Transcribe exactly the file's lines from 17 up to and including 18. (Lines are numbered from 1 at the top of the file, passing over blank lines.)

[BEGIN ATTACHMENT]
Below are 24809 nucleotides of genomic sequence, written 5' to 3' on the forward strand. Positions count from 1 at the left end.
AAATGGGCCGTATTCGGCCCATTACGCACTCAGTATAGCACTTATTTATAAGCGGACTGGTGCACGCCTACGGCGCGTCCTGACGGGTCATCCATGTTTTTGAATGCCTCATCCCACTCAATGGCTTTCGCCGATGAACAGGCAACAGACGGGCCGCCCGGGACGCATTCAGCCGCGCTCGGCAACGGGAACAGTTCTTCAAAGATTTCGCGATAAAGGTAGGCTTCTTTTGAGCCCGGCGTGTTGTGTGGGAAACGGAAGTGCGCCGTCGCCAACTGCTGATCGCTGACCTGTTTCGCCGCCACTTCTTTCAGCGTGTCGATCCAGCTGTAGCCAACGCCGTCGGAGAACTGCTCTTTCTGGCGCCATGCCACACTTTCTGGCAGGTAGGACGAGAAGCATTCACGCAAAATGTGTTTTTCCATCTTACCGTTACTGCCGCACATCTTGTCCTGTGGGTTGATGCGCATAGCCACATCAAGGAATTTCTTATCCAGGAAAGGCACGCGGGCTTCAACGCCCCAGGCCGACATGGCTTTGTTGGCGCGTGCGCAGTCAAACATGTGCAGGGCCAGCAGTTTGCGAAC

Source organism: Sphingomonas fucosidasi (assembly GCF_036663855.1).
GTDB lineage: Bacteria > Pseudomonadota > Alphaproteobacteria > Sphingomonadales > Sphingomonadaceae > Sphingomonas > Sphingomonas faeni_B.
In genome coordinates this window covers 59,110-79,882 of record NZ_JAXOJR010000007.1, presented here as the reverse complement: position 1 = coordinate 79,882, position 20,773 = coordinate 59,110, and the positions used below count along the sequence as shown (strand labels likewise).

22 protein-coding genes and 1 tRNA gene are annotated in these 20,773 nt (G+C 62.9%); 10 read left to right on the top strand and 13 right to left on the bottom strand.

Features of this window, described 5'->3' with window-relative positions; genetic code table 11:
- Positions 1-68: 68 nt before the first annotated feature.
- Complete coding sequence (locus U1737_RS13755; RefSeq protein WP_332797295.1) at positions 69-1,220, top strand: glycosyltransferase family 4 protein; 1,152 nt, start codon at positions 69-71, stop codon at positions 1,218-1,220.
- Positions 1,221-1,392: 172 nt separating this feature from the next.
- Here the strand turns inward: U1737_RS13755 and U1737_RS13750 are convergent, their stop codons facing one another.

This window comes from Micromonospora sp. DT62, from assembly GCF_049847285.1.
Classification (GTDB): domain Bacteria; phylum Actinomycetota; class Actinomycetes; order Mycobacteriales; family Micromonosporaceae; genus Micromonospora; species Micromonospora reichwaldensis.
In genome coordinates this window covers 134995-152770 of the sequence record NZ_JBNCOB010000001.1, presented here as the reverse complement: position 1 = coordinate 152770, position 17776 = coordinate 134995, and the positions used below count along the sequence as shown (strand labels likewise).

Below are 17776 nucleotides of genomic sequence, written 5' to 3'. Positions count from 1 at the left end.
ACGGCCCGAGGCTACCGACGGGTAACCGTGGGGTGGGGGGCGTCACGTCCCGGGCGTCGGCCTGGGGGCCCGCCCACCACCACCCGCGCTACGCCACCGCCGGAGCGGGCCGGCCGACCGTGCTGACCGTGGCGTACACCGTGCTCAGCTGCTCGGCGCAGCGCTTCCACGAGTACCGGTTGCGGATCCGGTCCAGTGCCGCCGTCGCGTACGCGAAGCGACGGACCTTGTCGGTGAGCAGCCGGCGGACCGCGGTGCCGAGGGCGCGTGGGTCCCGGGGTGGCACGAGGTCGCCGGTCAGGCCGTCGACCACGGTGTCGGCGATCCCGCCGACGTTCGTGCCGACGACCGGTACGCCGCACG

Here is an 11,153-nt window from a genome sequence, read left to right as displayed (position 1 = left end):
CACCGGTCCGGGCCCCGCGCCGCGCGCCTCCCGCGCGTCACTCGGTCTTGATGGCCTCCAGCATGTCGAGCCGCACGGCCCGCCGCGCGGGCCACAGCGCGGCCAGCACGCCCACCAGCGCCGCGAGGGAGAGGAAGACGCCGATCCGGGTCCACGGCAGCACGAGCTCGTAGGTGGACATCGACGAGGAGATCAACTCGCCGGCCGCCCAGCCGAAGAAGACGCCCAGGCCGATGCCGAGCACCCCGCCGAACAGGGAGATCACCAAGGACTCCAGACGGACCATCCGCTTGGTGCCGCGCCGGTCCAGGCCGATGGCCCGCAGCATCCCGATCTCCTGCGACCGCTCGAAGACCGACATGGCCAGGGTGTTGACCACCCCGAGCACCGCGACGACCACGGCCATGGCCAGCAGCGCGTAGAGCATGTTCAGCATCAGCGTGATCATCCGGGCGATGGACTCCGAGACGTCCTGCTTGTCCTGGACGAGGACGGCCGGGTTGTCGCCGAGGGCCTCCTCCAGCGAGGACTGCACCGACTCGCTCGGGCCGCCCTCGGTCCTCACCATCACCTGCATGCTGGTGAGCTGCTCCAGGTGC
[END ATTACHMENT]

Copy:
Here is an 11,153-nt window from a genome sequence, read left to right as displayed (position 1 = left end):
CACCGGTCCGGGCCCCGCGCCGCGCGCCTCCCGCGCGTCACTCGGTCTTGATGGCCTCCAGCATGTCGAGCCGCACGGCCCGCCGCGCGGGCCACAGCGCGGCCAGCACGCCCACCAGCGCCGCGAGGGAGAGGAAGACGCCGATCCGGGTCCACGGCAGCACGAGCTCGTAGGTGGACATCGACGAGGAGATCAACTCGCCGGCCGCCCAGCCGAAGAAGACGCCCAGGCCGATGCCGAGCACCCCGCCGAACAGGGAGATCACCAAGGACTCCAGACGGACCATCCGCTTGGTGCCGCGCCGGTCCAGGCCGATGGCCCGCAGCATCCCGATCTCCTGCGACCGCTCGAAGACCGACATGGCCAGGGTGTTGACCACCCCGAGCACCGCGACGACCACGGCCATGGCCAGCAGCGCGTAGAGCATGTTCAGCATCAGCGTGATCATCCGGGCGATGGACTCCGAGACGTCCTGCTTGTCCTGGACGAGGACGGCCGGGTTGTCGCCGAGGGCCTCCTCCAGCGAGGACTGCACCGACTCGCTCGGGCCGCCCTCGGTCCTCACCATCACCTGCATGCTGGTGAGCTGCTCCAGGTGC